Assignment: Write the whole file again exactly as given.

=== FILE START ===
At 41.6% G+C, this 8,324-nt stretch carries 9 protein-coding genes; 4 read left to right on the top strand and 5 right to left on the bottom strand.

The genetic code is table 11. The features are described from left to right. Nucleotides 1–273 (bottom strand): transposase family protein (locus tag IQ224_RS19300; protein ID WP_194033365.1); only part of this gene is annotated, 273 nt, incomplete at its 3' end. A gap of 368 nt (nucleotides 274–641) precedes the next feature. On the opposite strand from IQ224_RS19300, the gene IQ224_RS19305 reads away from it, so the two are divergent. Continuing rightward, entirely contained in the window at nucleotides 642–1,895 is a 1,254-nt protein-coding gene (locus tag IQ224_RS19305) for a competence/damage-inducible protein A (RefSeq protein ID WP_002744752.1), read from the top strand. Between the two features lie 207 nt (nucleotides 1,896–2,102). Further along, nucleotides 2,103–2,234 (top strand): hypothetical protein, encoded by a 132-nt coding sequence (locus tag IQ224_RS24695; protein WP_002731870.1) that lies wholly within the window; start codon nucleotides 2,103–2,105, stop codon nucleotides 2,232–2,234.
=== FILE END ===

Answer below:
At 41.6% G+C, this 8,324-nt stretch carries 9 protein-coding genes; 4 read left to right on the top strand and 5 right to left on the bottom strand.

The genetic code is table 11. The features are described from left to right. Nucleotides 1–273 (bottom strand): transposase family protein (locus tag IQ224_RS19300; protein ID WP_194033365.1); only part of this gene is annotated, 273 nt, incomplete at its 3' end. A gap of 368 nt (nucleotides 274–641) precedes the next feature. On the opposite strand from IQ224_RS19300, the gene IQ224_RS19305 reads away from it, so the two are divergent. Continuing rightward, entirely contained in the window at nucleotides 642–1,895 is a 1,254-nt protein-coding gene (locus tag IQ224_RS19305) for a competence/damage-inducible protein A (RefSeq protein ID WP_002744752.1), read from the top strand. Between the two features lie 207 nt (nucleotides 1,896–2,102). Further along, nucleotides 2,103–2,234 (top strand): hypothetical protein, encoded by a 132-nt coding sequence (locus tag IQ224_RS24695; protein WP_002731870.1) that lies wholly within the window; start codon nucleotides 2,103–2,105, stop codon nucleotides 2,232–2,234.